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The Applicability of Mouse Models to the Study of Human Disease

Rydell-Törmänen, Kristina LU and Johnson, Jill R. (2019) In Methods in molecular biology (Clifton, N.J.) 1940. p.3-22
Abstract

The laboratory mouse Mus musculus has long been used as a model organism to test hypotheses and treatments related to understanding the mechanisms of disease in humans; however, for these experiments to be relevant, it is important to know the complex ways in which mice are similar to humans and, crucially, the ways in which they differ. In this chapter, an in-depth analysis of these similarities and differences is provided to allow researchers to use mouse models of human disease and primary cells derived from these animal models under the most appropriate and meaningful conditions.Although there are considerable differences between mice and humans, particularly regarding genetics, physiology, and immunology, a more thorough... (More)

The laboratory mouse Mus musculus has long been used as a model organism to test hypotheses and treatments related to understanding the mechanisms of disease in humans; however, for these experiments to be relevant, it is important to know the complex ways in which mice are similar to humans and, crucially, the ways in which they differ. In this chapter, an in-depth analysis of these similarities and differences is provided to allow researchers to use mouse models of human disease and primary cells derived from these animal models under the most appropriate and meaningful conditions.Although there are considerable differences between mice and humans, particularly regarding genetics, physiology, and immunology, a more thorough understanding of these differences and their effects on the function of the whole organism will provide deeper insights into relevant disease mechanisms and potential drug targets for further clinical investigation. Using specific examples of mouse models of human lung disease, i.e., asthma, chronic obstructive pulmonary disease, and pulmonary fibrosis, this chapter explores the most salient features of mouse models of human disease and provides a full assessment of the advantages and limitations of these models, focusing on the relevance of disease induction and their ability to replicate critical features of human disease pathophysiology and response to treatment. The chapter concludes with a discussion on the future of using mice in medical research with regard to ethical and technological considerations.

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author
organization
publishing date
type
Contribution to journal
publication status
published
subject
keywords
Disease, Ethics, Genetics, Immunology, Model, Mouse, Physiology
in
Methods in molecular biology (Clifton, N.J.)
volume
1940
pages
20 pages
publisher
Springer
external identifiers
  • scopus:85061974850
ISSN
1940-6029
DOI
10.1007/978-1-4939-9086-3_1
language
English
LU publication?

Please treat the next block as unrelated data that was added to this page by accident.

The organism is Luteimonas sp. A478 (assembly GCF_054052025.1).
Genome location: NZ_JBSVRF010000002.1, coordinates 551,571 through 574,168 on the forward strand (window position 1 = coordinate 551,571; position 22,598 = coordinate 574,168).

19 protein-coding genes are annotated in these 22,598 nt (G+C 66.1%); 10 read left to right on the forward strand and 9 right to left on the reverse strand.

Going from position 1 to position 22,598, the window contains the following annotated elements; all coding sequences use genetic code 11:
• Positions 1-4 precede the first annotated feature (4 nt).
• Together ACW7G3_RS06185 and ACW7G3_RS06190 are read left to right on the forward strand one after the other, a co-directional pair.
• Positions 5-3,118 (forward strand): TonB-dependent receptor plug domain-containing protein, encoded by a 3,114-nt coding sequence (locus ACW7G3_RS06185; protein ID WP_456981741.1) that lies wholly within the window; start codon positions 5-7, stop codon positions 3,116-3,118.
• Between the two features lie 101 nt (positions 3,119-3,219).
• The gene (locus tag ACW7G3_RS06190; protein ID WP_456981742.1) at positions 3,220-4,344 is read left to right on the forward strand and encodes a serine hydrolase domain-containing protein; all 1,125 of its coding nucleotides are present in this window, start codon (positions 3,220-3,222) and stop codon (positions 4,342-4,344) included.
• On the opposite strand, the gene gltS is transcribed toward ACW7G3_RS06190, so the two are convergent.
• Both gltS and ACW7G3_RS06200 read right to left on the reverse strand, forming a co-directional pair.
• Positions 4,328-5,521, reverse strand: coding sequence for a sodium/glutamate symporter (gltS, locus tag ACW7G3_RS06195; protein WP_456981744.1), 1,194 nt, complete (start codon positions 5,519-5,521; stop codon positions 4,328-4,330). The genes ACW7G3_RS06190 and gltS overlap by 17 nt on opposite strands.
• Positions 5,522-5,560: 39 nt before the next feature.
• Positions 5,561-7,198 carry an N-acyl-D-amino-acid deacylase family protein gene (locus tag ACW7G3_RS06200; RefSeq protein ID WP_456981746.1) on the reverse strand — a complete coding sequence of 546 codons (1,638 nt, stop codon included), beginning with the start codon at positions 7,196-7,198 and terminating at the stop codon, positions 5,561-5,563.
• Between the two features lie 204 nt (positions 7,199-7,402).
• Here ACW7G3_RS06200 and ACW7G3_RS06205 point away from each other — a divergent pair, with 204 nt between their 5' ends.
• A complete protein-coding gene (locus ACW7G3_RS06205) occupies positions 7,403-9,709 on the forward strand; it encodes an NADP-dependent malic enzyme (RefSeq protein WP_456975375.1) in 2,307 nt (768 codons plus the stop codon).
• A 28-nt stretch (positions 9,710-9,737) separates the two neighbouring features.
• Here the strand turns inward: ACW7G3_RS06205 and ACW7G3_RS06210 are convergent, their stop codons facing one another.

yes
id
52a293eb-1c1d-46c3-8b0c-2cbb58bfd4c0
date added to LUP
2019-03-07 14:00:15
date last changed
2019-11-13 05:27:57
@article{52a293eb-1c1d-46c3-8b0c-2cbb58bfd4c0,
  abstract     = {<p>The laboratory mouse Mus musculus has long been used as a model organism to test hypotheses and treatments related to understanding the mechanisms of disease in humans; however, for these experiments to be relevant, it is important to know the complex ways in which mice are similar to humans and, crucially, the ways in which they differ. In this chapter, an in-depth analysis of these similarities and differences is provided to allow researchers to use mouse models of human disease and primary cells derived from these animal models under the most appropriate and meaningful conditions.Although there are considerable differences between mice and humans, particularly regarding genetics, physiology, and immunology, a more thorough understanding of these differences and their effects on the function of the whole organism will provide deeper insights into relevant disease mechanisms and potential drug targets for further clinical investigation. Using specific examples of mouse models of human lung disease, i.e., asthma, chronic obstructive pulmonary disease, and pulmonary fibrosis, this chapter explores the most salient features of mouse models of human disease and provides a full assessment of the advantages and limitations of these models, focusing on the relevance of disease induction and their ability to replicate critical features of human disease pathophysiology and response to treatment. The chapter concludes with a discussion on the future of using mice in medical research with regard to ethical and technological considerations.</p>},
  author       = {Rydell-Törmänen, Kristina and Johnson, Jill R.},
  issn         = {1940-6029},
  keyword      = {Disease,Ethics,Genetics,Immunology,Model,Mouse,Physiology},
  language     = {eng},
  pages        = {3--22},
  publisher    = {Springer},
  series       = {Methods in molecular biology (Clifton, N.J.)},
  title        = {The Applicability of Mouse Models to the Study of Human Disease},
  url          = {http://dx.doi.org/10.1007/978-1-4939-9086-3_1},
  volume       = {1940},
  year         = {2019},
}